Mark Zuckerberg’s hiring policy might suit him – but it wouldn’t work for me

Mark Zuckerberg’s hiring policy might suit him – but it wouldn’t work for me

Why would I want to employ someone I’d be happy to have as my boss, asks Simon Kelner
Confessions of a planespotter: With three Britons under arrest in the UAE, the perils have never been more apparent

Confessions of a planespotter

With three Britons under arrest in the UAE, the perils have never been more apparent. Sam Masters explains the appeal
Russia's gulag museum 'makes no mention' of Stalin's atrocities

Russia's gulag museum

Ministry of Culture-run site 'makes no mention' of Stalin's atrocities
The big fresh food con: Alarming truth behind the chocolate muffin that won't decay

The big fresh food con

Joanna Blythman reveals the alarming truth behind the chocolate muffin that won't decay
Virginia Ironside was my landlady: What is it like to live with an agony aunt on call 24/7?

Virginia Ironside was my landlady

Tim Willis reveals what it's like to live with an agony aunt on call 24/7
Paris Fashion Week 2015: The wit and wisdom of Manish Arora's exercise in high camp

Paris Fashion Week 2015

The wit and wisdom of Manish Arora's exercise in high camp
8 best workout DVDs

8 best workout DVDs

If your 'New Year new you' regime hasn’t lasted beyond February, why not try working out from home?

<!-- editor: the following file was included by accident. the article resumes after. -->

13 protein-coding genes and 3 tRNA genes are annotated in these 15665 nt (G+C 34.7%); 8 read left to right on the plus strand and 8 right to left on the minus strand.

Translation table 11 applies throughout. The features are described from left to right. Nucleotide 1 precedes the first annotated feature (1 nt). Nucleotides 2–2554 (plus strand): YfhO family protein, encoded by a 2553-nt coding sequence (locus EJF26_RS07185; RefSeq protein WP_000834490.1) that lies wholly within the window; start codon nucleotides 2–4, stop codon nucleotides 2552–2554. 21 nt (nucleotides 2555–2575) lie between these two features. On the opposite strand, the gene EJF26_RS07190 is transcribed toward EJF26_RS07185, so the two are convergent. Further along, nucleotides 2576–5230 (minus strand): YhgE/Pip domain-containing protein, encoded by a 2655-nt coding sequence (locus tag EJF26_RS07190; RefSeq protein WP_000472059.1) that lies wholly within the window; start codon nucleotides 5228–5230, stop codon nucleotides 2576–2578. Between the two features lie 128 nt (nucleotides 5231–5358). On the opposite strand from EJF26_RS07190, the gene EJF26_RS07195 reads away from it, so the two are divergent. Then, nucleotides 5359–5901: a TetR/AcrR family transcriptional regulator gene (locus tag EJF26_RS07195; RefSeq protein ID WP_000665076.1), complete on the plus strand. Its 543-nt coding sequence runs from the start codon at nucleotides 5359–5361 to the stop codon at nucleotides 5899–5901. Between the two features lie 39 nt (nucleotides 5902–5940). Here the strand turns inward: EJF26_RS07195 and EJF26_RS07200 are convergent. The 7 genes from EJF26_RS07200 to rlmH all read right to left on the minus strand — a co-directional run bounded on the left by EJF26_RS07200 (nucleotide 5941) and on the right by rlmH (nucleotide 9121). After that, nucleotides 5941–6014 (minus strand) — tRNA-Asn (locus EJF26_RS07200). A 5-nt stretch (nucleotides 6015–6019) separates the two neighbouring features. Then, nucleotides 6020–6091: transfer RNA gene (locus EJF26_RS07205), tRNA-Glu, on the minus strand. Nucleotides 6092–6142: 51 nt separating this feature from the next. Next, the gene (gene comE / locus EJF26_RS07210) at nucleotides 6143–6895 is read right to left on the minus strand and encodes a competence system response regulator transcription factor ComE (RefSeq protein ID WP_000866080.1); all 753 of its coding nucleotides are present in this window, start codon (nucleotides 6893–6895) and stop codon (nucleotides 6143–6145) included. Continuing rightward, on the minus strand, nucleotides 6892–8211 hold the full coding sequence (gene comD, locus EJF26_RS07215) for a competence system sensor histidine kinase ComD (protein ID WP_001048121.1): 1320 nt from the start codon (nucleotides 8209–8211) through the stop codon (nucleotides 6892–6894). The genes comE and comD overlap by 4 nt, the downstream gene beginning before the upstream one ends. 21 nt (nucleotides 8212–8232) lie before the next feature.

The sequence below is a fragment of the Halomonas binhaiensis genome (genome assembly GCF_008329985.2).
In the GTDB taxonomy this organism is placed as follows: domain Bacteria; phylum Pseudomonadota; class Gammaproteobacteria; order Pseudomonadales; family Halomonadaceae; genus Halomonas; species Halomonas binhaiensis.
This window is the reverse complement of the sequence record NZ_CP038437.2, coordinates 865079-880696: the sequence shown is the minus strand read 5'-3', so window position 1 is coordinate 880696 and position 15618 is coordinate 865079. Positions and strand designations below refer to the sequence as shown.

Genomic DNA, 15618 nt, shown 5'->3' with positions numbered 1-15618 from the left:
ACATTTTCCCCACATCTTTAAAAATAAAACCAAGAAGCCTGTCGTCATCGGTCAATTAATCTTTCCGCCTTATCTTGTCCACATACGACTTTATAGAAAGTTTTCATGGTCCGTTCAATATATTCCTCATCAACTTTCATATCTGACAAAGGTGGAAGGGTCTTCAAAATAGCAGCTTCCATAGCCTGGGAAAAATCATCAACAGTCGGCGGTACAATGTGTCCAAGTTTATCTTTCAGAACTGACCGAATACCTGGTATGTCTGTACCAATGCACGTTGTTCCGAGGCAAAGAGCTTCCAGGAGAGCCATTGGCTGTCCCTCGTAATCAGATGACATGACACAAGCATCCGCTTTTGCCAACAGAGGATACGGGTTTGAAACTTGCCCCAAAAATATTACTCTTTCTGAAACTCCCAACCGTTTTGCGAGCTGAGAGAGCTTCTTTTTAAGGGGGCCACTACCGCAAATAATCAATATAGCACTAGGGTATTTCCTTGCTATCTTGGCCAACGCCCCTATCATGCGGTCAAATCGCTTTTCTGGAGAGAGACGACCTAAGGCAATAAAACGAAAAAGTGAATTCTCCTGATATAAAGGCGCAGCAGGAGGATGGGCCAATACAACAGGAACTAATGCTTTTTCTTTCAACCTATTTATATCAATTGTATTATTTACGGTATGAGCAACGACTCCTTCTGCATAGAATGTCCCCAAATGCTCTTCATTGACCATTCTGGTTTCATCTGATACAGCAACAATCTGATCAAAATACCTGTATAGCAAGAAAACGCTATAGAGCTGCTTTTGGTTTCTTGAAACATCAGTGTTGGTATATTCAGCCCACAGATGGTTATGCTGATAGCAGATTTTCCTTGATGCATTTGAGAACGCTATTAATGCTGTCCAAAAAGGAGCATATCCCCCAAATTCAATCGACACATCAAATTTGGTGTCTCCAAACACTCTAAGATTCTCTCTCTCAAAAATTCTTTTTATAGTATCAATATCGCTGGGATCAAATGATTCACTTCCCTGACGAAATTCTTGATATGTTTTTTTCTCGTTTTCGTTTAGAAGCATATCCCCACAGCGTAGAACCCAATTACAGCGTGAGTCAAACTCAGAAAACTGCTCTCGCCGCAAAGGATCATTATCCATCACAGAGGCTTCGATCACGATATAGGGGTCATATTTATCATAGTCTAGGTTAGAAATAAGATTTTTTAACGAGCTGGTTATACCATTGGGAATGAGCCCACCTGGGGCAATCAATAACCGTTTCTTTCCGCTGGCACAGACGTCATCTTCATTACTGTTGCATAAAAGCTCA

Paul Scholes column: I don't believe Jonny Evans was spitting at Papiss Cissé. It was a reflex. But what the Newcastle striker did next was horrible

Paul Scholes column

I don't believe Evans was spitting at Cissé. It was a reflex. But what the Newcastle striker did next was horrible
Miguel Layun interview: From the Azteca to Vicarage Road with a million followers

From the Azteca to Vicarage Road with a million followers

Miguel Layun is a star in Mexico where he was criticised for leaving to join Watford. But he says he sees the bigger picture
Frank Warren column: Amir Khan ready to meet winner of Floyd Mayweather v Manny Pacquiao

Khan ready to meet winner of Mayweather v Pacquiao

The Bolton fighter is unlikely to take on Kell Brook with two superstar opponents on the horizon, says Frank Warren
War with Isis: Iraq's government fights to win back Tikrit from militants - but then what?

Baghdad fights to win back Tikrit from Isis – but then what?

Patrick Cockburn reports from Kirkuk on a conflict which sectarianism has made intractable